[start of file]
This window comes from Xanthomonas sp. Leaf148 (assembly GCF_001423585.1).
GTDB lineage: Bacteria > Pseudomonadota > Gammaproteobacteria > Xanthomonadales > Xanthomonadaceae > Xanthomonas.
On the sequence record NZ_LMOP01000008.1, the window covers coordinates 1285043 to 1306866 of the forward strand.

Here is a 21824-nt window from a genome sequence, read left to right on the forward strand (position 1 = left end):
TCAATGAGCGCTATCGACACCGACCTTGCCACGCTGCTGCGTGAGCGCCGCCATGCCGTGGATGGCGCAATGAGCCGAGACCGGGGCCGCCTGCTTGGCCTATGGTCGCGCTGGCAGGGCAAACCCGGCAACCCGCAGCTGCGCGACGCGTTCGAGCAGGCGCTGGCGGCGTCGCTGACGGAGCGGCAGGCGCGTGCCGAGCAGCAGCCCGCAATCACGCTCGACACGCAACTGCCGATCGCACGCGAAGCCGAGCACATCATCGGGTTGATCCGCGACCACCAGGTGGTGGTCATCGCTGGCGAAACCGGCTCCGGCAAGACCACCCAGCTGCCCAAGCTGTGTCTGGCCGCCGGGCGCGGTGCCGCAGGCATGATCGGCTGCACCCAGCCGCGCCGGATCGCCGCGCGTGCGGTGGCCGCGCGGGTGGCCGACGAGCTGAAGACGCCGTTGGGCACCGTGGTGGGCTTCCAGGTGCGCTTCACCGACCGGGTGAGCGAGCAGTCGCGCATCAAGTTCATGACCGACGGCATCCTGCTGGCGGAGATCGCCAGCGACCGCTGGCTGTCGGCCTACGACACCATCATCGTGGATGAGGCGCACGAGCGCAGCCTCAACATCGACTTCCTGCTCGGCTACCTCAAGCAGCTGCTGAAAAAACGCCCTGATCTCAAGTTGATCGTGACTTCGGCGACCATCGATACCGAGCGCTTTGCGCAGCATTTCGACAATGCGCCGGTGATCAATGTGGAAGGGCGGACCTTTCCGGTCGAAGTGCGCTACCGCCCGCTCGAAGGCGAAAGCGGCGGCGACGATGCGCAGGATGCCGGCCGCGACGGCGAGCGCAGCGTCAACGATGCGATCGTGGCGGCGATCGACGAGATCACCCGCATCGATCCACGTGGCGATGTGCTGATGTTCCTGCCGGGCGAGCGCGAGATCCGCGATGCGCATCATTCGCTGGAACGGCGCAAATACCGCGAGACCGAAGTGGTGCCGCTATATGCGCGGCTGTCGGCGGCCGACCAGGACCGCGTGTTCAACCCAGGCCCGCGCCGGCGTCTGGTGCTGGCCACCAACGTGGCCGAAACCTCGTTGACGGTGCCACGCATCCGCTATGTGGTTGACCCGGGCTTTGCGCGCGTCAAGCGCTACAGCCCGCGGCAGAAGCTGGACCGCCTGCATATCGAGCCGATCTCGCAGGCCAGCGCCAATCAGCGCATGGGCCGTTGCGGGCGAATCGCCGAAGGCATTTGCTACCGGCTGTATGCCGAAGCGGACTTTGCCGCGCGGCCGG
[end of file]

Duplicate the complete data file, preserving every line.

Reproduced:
This window comes from Xanthomonas sp. Leaf148 (assembly GCF_001423585.1).
GTDB lineage: Bacteria > Pseudomonadota > Gammaproteobacteria > Xanthomonadales > Xanthomonadaceae > Xanthomonas.
On the sequence record NZ_LMOP01000008.1, the window covers coordinates 1285043 to 1306866 of the forward strand.

Here is a 21824-nt window from a genome sequence, read left to right on the forward strand (position 1 = left end):
TCAATGAGCGCTATCGACACCGACCTTGCCACGCTGCTGCGTGAGCGCCGCCATGCCGTGGATGGCGCAATGAGCCGAGACCGGGGCCGCCTGCTTGGCCTATGGTCGCGCTGGCAGGGCAAACCCGGCAACCCGCAGCTGCGCGACGCGTTCGAGCAGGCGCTGGCGGCGTCGCTGACGGAGCGGCAGGCGCGTGCCGAGCAGCAGCCCGCAATCACGCTCGACACGCAACTGCCGATCGCACGCGAAGCCGAGCACATCATCGGGTTGATCCGCGACCACCAGGTGGTGGTCATCGCTGGCGAAACCGGCTCCGGCAAGACCACCCAGCTGCCCAAGCTGTGTCTGGCCGCCGGGCGCGGTGCCGCAGGCATGATCGGCTGCACCCAGCCGCGCCGGATCGCCGCGCGTGCGGTGGCCGCGCGGGTGGCCGACGAGCTGAAGACGCCGTTGGGCACCGTGGTGGGCTTCCAGGTGCGCTTCACCGACCGGGTGAGCGAGCAGTCGCGCATCAAGTTCATGACCGACGGCATCCTGCTGGCGGAGATCGCCAGCGACCGCTGGCTGTCGGCCTACGACACCATCATCGTGGATGAGGCGCACGAGCGCAGCCTCAACATCGACTTCCTGCTCGGCTACCTCAAGCAGCTGCTGAAAAAACGCCCTGATCTCAAGTTGATCGTGACTTCGGCGACCATCGATACCGAGCGCTTTGCGCAGCATTTCGACAATGCGCCGGTGATCAATGTGGAAGGGCGGACCTTTCCGGTCGAAGTGCGCTACCGCCCGCTCGAAGGCGAAAGCGGCGGCGACGATGCGCAGGATGCCGGCCGCGACGGCGAGCGCAGCGTCAACGATGCGATCGTGGCGGCGATCGACGAGATCACCCGCATCGATCCACGTGGCGATGTGCTGATGTTCCTGCCGGGCGAGCGCGAGATCCGCGATGCGCATCATTCGCTGGAACGGCGCAAATACCGCGAGACCGAAGTGGTGCCGCTATATGCGCGGCTGTCGGCGGCCGACCAGGACCGCGTGTTCAACCCAGGCCCGCGCCGGCGTCTGGTGCTGGCCACCAACGTGGCCGAAACCTCGTTGACGGTGCCACGCATCCGCTATGTGGTTGACCCGGGCTTTGCGCGCGTCAAGCGCTACAGCCCGCGGCAGAAGCTGGACCGCCTGCATATCGAGCCGATCTCGCAGGCCAGCGCCAATCAGCGCATGGGCCGTTGCGGGCGAATCGCCGAAGGCATTTGCTACCGGCTGTATGCCGAAGCGGACTTTGCCGCGCGGCCGG